Case Study of The CRA Case

1731 Words Apr 24th, 2009 7 Pages
In this case study we are going to discuss the CRA case. The CRA case is mainly about the mining company breaking/dissolving the unions and making the employees sign the individual contracts. Here we will discuss and analyse how they went about pursuing the workers to leave the unions and sign the individual contracts. Before that we will briefly look into the profile of the CRA.

CRA is a major Australian mining company, it is a large employer with about 15000 employees directly employed and another 8000 workers in associated companies (Petzall, Abbott and Timo: 2003).

CRA had sales of $ 5.5 billion in 1994 and assets in excess of $ 5 billion. The company has been undergoing a period of restructuring, reflecting the turbulence in mining
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The aim was to reduce employee opposition to the individual contracts. Company 'myths ' included: things would have to change if the company was to stay in business; the unions were forcing the company out of business; every individual 's performance matters; and the company looks after the best interests of every employee (Petzall, Abbott and Timo: 2003).

CRA ' s strategy also included separating and dividing employees, particularly those who were strong unionists. They were tagged 'poor performers ' and 'troublemakers '. The unilateral nature of the changes introduced by CRA was AIRC during proceedings. The signing of the staff contract represented an employee 's trust in company management (HRM approach) and those who did not sign ran the risk of being tainted as troublemakers and disloyal (Petzall, Abbott and Timo: 2003).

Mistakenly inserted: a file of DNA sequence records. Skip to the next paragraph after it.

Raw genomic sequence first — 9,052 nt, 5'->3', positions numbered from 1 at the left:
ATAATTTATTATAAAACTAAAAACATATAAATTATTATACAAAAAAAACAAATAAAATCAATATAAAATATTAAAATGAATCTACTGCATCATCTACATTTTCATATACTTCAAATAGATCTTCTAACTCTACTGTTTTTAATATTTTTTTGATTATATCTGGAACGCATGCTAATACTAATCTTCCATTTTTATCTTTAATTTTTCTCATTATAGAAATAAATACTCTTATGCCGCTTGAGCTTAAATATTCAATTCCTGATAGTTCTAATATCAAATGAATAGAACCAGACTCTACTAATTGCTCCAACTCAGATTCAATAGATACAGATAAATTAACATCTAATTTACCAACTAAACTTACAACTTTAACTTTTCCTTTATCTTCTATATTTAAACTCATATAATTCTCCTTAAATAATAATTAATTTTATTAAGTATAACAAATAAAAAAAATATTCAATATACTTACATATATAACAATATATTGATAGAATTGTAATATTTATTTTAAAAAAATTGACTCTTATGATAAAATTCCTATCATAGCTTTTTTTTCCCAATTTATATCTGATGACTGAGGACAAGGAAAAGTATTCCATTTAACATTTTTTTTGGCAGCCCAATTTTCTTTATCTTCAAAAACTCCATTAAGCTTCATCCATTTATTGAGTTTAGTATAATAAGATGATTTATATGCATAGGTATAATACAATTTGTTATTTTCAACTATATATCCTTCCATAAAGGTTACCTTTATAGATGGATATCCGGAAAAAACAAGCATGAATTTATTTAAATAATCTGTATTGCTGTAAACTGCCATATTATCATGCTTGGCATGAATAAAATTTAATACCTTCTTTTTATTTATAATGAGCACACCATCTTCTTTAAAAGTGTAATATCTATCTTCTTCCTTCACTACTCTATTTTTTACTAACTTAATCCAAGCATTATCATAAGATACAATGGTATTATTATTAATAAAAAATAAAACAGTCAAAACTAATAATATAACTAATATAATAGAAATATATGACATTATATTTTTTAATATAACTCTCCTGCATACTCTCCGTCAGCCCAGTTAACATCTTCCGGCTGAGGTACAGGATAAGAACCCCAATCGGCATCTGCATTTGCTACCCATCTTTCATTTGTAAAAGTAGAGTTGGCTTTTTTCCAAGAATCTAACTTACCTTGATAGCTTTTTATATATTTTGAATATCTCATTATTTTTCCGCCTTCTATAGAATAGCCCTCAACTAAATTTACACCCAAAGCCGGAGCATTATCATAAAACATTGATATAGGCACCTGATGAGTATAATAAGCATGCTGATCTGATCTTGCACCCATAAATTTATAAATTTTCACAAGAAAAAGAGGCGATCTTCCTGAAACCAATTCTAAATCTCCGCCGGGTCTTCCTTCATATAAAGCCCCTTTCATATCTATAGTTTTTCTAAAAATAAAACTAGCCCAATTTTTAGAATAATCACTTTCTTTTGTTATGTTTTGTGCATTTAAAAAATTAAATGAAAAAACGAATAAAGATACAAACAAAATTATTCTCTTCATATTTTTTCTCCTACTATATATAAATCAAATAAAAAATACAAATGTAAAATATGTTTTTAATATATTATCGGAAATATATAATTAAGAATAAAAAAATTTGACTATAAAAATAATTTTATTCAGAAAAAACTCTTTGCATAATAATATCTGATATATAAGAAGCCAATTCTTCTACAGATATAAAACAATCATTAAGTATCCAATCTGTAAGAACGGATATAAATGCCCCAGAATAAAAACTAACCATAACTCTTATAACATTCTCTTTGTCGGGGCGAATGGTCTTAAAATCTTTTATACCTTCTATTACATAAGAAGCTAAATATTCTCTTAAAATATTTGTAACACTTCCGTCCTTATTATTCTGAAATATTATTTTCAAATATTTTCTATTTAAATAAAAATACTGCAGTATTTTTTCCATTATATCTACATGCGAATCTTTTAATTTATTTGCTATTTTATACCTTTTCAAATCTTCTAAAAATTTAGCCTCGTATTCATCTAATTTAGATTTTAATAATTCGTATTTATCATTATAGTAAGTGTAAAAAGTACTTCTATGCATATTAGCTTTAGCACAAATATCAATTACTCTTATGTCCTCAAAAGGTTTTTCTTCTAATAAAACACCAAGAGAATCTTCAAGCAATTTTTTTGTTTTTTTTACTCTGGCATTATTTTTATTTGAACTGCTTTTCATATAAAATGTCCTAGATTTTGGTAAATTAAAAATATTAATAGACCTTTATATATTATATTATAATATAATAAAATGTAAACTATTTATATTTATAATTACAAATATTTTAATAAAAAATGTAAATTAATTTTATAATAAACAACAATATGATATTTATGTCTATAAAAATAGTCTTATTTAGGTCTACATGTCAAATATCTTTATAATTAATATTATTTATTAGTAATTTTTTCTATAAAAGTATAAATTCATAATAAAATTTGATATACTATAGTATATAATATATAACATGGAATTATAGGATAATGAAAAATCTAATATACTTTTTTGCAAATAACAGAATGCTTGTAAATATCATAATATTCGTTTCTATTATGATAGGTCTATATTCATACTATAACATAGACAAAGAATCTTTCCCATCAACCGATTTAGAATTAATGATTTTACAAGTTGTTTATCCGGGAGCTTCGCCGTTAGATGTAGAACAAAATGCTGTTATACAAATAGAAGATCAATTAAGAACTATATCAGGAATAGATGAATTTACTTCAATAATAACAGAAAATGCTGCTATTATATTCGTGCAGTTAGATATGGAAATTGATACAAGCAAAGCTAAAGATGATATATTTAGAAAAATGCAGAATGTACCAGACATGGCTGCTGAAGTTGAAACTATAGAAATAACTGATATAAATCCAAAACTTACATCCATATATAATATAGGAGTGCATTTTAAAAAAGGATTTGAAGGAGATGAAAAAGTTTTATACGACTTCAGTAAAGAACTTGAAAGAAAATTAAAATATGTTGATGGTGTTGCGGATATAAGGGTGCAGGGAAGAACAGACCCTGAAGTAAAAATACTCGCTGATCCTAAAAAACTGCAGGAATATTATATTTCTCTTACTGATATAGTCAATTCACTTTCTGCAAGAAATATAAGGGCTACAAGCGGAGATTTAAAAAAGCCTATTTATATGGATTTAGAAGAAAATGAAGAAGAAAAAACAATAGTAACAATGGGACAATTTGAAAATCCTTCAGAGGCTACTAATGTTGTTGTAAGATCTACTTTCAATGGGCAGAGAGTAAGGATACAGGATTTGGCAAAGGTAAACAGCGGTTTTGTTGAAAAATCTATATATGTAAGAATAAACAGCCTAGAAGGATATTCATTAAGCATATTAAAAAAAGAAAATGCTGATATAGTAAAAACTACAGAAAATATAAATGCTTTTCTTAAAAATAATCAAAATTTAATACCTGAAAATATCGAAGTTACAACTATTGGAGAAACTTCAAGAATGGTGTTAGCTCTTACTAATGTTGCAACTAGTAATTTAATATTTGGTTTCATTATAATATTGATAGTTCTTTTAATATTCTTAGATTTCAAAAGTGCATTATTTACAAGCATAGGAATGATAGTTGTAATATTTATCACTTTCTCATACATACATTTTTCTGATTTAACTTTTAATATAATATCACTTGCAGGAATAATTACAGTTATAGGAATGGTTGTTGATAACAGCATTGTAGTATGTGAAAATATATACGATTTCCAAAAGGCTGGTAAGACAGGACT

Employees at certain operations were offered wage increases (HRM approach) of 11 per cent to 15 per cent under staff contracts, when they had not had a wage increase since 1991 due to breakdown in collective negotiations. The company offered a unilateral and non-negotiable contract. Unions were not a party to these contracts. By the end of 1995, the vast majority of employees had agreed to sign. Workers regarded this as the only way to gain wage increases and possibly some form of job security (Petzall, Abbott and Timo: 2003).

First leadership training for supervisors was a prerequisite for cultural

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